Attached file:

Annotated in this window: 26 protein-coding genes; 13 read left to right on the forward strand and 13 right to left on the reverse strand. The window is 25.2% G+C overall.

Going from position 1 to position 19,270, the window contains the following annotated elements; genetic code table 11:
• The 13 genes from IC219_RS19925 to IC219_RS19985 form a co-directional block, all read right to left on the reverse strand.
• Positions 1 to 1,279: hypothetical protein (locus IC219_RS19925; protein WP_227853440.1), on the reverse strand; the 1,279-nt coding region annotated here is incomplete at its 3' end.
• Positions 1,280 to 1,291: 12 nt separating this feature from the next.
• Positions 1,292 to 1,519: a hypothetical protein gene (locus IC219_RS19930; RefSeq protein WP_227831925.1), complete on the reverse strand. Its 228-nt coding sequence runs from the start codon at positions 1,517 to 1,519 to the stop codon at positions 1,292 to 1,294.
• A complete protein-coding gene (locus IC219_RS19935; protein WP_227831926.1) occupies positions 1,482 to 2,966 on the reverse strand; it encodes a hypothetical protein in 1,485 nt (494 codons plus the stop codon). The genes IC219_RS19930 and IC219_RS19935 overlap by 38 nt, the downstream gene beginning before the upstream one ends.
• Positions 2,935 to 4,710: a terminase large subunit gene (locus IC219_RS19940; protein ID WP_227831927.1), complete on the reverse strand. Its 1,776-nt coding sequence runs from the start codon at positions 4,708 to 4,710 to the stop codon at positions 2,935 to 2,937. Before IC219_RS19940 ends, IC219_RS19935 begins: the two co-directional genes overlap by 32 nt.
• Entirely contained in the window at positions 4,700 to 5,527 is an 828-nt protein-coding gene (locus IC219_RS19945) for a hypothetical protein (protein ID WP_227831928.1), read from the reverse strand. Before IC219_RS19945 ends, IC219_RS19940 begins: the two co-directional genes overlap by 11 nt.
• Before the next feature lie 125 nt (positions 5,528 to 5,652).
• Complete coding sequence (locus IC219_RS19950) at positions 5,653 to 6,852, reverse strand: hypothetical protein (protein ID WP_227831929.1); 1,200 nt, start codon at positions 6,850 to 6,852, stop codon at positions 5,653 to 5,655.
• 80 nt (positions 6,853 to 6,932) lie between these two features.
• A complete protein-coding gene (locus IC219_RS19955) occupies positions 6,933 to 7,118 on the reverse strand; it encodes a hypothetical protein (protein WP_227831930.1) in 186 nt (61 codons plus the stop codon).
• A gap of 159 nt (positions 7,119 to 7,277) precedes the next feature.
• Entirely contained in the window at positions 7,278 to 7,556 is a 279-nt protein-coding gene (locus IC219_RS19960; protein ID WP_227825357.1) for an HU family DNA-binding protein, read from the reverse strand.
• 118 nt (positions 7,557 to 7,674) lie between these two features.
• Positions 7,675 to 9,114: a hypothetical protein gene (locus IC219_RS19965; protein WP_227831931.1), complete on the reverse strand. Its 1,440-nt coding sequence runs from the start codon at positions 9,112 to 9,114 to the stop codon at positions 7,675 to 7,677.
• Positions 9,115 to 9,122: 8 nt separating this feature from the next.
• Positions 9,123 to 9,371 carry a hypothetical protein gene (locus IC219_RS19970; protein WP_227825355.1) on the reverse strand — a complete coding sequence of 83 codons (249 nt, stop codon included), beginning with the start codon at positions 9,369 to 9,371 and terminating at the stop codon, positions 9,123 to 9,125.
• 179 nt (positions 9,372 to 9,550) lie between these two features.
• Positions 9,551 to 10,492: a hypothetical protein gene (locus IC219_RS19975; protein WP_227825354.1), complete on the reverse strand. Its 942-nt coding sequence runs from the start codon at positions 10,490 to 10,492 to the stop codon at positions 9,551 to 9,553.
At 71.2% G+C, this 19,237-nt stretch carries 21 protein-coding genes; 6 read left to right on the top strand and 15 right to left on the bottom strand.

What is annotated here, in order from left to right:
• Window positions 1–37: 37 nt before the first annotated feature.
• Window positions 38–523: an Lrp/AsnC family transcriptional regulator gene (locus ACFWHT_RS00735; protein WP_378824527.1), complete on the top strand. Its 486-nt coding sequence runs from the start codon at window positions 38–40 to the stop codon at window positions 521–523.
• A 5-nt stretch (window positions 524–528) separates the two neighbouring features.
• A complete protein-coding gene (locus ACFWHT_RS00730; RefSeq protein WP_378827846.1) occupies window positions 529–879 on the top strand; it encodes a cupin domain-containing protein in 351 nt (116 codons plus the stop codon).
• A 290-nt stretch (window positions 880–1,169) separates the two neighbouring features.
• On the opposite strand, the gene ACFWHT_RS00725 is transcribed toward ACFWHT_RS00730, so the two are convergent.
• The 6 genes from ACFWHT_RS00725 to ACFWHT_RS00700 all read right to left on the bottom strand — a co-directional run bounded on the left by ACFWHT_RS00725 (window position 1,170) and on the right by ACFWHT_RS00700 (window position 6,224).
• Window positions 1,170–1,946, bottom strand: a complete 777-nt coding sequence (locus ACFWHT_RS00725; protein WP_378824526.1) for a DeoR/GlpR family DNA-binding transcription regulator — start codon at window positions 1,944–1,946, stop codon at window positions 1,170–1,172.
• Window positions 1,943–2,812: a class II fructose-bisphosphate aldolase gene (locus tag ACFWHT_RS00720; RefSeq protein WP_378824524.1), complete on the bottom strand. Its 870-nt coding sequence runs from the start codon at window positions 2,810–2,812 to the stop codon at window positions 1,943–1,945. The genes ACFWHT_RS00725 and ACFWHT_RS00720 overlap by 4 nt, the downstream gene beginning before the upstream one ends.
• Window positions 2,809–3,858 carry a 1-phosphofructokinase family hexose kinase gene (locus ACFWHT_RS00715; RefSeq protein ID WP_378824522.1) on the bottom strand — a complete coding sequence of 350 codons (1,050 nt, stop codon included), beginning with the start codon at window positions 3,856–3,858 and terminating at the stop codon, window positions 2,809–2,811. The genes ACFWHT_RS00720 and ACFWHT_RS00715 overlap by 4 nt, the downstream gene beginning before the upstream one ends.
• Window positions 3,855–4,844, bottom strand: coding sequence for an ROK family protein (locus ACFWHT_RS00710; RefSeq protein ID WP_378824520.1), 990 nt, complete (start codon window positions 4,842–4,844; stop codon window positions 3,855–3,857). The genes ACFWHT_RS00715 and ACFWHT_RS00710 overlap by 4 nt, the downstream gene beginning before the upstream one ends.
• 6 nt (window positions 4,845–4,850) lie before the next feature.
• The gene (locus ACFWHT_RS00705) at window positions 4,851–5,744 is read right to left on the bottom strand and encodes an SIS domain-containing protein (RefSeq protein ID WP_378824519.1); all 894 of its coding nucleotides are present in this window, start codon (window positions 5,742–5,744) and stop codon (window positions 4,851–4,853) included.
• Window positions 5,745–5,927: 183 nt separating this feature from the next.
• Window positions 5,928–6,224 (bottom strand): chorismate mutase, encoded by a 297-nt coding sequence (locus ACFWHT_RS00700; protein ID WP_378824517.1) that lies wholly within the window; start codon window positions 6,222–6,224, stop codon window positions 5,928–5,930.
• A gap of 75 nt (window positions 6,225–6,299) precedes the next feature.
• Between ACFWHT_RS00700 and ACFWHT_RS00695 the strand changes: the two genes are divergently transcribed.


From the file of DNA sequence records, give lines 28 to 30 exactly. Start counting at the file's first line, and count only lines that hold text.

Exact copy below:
• A 290-nt stretch (window positions 880–1,169) separates the two neighbouring features.
• On the opposite strand, the gene ACFWHT_RS00725 is transcribed toward ACFWHT_RS00730, so the two are convergent.
• The 6 genes from ACFWHT_RS00725 to ACFWHT_RS00700 all read right to left on the bottom strand — a co-directional run bounded on the left by ACFWHT_RS00725 (window position 1,170) and on the right by ACFWHT_RS00700 (window position 6,224).